Far from Europe
Tyrol without mask
The book of the same name, which was published 110 years ago, i.e. in 1909, serves as a model and excited the whole of Tyrol. Who was this person who wrote this diatribe under the pseudonym "Sepp Schluiferer", in which the Tyroleans are portrayed as backwoods, stupid and simple.
The essential characteristics of the Tyroleans are among others: the deep faith (from a sermon: "All unhail on dera Wölt kchemt from those who need wos koane Kchrischtn sain.") and a critical approach to education (a priest to the church people: "Kchrischtliche Mitbrida, i sog enk, mit'n les'n und schrei'm kchemt die Söl dem Teifel ima näha, bis dass oana o'Fangt in dö Biach'ln zan les'n, wo steht dass der Mensch vom Offn o'stommt.").
A few weeks after the publication of the book, the author was unmasked in December 1909 and had to flee from the people's anger to Munich.
It need not be mentioned that all book reviews in Tyrol tore the work apart in the air and did not recognize the satirical intention. In December 1909, the "Tyrolean border messenger" spoke of a "wretched work of art". Positive criticism came only from abroad. In December 1909 the "Münchner Post" wrote: "A delicious book, a collection of satires about Tyrol", which also shows "the dark sides of the heavenly tourist paradise".
In "Tiroler Wastl", an Innsbruck weekly newspaper from 25 November and 12 December 1909, one could read:
"A tramp of the mostordinary kind against whom a pickpocket thief is still a man of honour, perhaps only with the help of a printer who opened his workshop out of love for dirt in a toilet or a cesspool, published a pamphlet on the countryside and people of Tyrol that far surpasses anything that had been done so far in terms of vulgar commonness. The rascal, he calls himself ... Schluiferer . . . therefore seems to live among us. This also follows from the fact that the guy, for whose characterization the word pig dog is still far too good, seems to be quite well oriented about our local conditions or rather believes this, because in truth the villain is so stone-blind as ignorant and arrogant. . . Whoever gives this mocking birth of dirt and scoffing light only a bite of bread, only a drop of water, let his hand rot from his body, and whoever kills this monster and turns it into carrion, let him be praised.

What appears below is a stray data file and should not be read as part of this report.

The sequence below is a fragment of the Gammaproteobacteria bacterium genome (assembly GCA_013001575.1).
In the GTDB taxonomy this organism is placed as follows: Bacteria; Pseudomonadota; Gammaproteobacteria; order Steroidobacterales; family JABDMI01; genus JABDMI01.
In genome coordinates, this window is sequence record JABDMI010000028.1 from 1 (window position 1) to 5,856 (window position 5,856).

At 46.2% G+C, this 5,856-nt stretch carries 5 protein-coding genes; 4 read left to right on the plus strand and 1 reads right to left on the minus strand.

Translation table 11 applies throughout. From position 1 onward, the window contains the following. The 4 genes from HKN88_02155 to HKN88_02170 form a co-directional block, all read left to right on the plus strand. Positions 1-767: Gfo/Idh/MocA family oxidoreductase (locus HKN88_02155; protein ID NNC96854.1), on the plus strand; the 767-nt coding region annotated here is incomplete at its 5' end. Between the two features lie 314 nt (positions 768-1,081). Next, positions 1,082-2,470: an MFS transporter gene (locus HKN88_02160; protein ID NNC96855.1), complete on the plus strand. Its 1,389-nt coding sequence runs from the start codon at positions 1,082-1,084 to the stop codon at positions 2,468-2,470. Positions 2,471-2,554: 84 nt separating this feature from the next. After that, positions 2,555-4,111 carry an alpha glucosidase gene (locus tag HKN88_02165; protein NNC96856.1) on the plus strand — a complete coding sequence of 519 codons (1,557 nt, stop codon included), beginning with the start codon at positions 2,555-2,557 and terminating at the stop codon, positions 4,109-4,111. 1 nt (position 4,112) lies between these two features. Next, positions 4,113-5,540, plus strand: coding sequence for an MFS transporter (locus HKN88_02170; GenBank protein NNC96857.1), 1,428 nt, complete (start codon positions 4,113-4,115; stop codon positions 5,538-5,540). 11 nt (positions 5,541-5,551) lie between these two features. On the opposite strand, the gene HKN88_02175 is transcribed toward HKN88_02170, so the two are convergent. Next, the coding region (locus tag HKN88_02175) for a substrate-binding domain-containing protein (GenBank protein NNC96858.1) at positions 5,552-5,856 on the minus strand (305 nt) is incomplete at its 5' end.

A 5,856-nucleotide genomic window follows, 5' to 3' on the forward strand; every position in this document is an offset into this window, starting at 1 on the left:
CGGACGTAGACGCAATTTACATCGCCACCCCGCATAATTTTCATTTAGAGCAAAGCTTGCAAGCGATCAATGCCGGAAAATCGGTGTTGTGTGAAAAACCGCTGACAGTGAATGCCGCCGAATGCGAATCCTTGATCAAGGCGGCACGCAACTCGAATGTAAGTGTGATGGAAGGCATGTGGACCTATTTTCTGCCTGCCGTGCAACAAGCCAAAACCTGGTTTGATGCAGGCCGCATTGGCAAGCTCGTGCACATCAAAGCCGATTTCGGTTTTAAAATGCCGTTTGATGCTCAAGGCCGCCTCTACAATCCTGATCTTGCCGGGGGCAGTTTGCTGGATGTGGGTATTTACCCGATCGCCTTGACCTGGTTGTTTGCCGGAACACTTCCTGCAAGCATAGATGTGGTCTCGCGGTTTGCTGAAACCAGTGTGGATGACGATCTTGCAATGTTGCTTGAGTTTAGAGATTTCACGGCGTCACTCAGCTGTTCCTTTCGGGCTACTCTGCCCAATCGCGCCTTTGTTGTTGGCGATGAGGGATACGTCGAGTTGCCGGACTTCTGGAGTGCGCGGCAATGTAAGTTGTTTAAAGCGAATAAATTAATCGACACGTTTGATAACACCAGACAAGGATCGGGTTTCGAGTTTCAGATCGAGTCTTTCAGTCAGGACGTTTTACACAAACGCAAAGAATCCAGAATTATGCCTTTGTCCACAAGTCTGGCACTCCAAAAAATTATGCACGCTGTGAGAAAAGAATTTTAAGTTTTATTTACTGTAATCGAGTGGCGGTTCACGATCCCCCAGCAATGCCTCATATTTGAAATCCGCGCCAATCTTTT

These lines probably reflect the hatred of the population at that time.
In short, the author lived in Kufstein. After we are currently working on the book "Kufstein in the 20th century", we also want to theatrically process stories from this time.
Director: Hildegard Reitberger